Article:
Updated at 1:34 p.m. ET
For more than half a century, playwright Sam Shepard stood as a towering presence in American theater and cinema, penning dozens of plays and earning an Oscar nomination as an actor in his own right. Delving deeply into the complicated, often bleak nature of family life, the Pulitzer Prize winner earned the title — in drama critic Jack Kroll's words — of "poet laureate of America's emotional badlands."
That influential "poet laureate" — who was not only a playwright, but an actor and director too — died Thursday at 73 of complications from Lou Gehrig's disease, also called called amyotrophic lateral sclerosis. A family representative said he died at his home in Kentucky.
"The family requests privacy at this difficult time," spokesman Chris Boneau said Monday.
Born Samuel Shepard Rogers in Illinois, the playwright spent much of his youth moving from place to place with his family, eventually attending high school just east of LA in Duarte, Calif. And by the time he opened his career in his early 20s with a string of one-act plays, the mythology of the fading West had firmly taken hold in him.
As he told The New York Times in 1983, he was fascinated by the ebb tide of a myth — and how people seek to replace it with others.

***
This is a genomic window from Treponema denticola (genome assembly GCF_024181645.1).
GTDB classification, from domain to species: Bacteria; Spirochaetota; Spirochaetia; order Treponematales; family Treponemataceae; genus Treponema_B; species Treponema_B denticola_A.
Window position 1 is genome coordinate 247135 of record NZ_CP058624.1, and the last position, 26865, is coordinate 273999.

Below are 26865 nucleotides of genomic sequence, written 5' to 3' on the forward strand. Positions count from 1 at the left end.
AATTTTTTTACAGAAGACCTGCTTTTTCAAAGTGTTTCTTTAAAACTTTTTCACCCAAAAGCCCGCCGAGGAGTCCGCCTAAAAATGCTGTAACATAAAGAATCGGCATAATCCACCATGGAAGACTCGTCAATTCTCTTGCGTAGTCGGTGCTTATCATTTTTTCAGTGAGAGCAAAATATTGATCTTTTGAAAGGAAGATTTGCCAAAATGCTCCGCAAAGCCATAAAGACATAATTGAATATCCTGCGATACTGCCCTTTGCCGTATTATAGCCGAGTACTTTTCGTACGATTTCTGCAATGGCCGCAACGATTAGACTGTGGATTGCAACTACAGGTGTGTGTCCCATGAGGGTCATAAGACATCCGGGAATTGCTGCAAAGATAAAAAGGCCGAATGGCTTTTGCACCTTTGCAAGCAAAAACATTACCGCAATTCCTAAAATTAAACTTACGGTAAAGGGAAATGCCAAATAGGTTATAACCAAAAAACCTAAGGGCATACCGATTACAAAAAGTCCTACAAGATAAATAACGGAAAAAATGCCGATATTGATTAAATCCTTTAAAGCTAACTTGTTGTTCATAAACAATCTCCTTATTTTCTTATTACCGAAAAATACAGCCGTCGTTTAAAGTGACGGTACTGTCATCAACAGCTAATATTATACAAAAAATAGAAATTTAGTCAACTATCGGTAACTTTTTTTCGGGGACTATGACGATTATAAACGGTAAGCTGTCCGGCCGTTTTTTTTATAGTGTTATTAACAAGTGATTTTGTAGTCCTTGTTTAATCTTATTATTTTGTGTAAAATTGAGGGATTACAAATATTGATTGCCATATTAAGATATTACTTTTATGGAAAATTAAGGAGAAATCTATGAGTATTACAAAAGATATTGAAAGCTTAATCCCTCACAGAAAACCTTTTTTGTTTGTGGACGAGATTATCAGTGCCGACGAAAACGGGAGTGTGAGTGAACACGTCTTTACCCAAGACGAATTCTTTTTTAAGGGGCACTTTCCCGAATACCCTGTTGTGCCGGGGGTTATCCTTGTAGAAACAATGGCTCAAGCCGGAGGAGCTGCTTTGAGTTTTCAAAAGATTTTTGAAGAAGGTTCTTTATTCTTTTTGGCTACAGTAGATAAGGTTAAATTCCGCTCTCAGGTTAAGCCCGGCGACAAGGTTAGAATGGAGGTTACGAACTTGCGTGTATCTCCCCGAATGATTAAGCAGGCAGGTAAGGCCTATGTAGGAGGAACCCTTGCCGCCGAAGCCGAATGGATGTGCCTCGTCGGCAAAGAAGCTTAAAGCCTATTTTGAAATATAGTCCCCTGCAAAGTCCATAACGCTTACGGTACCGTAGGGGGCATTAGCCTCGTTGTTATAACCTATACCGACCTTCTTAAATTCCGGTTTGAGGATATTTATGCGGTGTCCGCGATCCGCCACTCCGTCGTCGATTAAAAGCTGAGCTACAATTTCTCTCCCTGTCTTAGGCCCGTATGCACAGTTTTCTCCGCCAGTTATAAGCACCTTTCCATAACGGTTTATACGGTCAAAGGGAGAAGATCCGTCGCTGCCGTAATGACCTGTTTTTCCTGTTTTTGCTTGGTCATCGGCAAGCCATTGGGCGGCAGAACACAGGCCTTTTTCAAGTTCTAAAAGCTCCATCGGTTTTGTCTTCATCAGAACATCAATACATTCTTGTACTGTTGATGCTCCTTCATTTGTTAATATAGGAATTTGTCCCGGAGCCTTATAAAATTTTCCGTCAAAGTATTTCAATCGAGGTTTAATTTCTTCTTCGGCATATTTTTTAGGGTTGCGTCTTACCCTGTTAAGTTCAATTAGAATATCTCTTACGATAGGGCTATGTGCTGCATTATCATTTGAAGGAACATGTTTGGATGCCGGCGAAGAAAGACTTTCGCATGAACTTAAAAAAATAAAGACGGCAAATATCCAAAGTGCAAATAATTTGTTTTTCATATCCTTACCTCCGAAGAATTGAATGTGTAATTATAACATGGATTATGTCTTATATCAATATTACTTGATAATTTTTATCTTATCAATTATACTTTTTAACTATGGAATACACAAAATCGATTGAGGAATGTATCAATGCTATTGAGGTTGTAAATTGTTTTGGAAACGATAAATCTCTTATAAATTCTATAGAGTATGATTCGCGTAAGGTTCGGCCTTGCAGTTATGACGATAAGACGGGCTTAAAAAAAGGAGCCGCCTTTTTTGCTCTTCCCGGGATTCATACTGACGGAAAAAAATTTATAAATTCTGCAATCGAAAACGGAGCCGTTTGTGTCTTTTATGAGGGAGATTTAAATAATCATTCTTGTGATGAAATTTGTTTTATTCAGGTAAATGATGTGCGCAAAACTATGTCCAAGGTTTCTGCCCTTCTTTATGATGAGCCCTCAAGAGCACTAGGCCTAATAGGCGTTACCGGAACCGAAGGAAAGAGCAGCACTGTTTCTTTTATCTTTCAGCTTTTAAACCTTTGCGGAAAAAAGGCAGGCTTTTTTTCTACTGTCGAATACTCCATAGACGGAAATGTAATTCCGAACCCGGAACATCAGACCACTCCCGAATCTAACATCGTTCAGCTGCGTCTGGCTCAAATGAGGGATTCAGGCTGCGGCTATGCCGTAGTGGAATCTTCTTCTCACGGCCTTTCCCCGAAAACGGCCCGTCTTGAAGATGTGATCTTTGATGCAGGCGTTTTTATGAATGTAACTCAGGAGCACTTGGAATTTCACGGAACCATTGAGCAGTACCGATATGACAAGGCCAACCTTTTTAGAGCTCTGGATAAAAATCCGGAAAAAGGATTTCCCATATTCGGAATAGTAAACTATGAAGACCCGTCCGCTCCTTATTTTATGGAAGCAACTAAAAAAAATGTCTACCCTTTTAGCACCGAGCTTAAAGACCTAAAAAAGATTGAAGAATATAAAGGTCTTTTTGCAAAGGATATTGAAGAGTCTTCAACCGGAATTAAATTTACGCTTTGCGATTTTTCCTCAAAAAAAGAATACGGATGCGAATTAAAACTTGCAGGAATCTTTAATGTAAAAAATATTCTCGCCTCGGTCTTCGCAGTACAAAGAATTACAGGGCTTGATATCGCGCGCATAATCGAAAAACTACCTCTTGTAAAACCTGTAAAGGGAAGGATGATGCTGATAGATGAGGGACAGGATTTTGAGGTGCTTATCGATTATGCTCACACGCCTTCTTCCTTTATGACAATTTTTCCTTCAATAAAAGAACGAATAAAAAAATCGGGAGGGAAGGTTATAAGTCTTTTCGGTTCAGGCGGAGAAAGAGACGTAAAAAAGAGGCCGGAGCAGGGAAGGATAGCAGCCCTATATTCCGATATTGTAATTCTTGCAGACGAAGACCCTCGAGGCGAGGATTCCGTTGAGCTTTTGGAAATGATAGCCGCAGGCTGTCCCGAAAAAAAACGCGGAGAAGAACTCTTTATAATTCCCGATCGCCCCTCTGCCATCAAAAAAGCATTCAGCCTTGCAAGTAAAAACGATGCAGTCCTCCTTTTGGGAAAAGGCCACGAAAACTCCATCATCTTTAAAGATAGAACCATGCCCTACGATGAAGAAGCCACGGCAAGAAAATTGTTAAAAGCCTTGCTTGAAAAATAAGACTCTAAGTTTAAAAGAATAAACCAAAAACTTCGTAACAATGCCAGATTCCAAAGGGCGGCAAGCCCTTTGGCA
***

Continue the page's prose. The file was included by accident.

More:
"People are starved for the truth," he told the Times, "and when something comes along that even looks like the truth, people will latch on to it because everything's so false. People are starved for a way of life — they're hunting for a way to be or to act toward the world."
In his early works and throughout his career, as he was helping trailblaze a space for playwrights off-Broadway and attracting a cult following of his own, Shepard continued to return to the West — and to another space where nostalgia often runs aground on reality: the family.
These muddled, sometimes dangerous familial ties served as the centerpiece of Shepard's Pulitzer Prize-winning play, 1979's Buried Child. He would also go on to earn Pulitzer nominations for 1981's True West and 1983's Fool for Love.
It was in 1983 that Shepard also took a star turn on the big screen, playing the test pilot Chuck Yeager in the film The Right Stuff. That role would earn him an Oscar nomination for best supporting actor the next year.
Shepard continued to play roles in front of the camera, even as he wrote for the stage. In fact, his most recent role was in the Netflix series Bloodline, the final season of which was released earlier this year.
In these performances on-screen, as in so many of his plays, the writer and actor said he often looked inward to find the complexities of the people he portrayed.
"It's very difficult to escape your background. You know, I don't think it's necessary to even try to escape it," Shepard told Fresh Air in 1998. "More and more, I start to think that it's necessary to see exactly what it is that you inherited on both ends of the stick: your timidity, your courage, your self-deceit, and your honesty — and all the rest of it."
Shepard added: "It's necessary to include all of that in order to be able to accept oneself."
Watch Sam Shepard play drums with the Holy Modal Rounders on Rowan & Martin's 'Laugh-In' in 1968: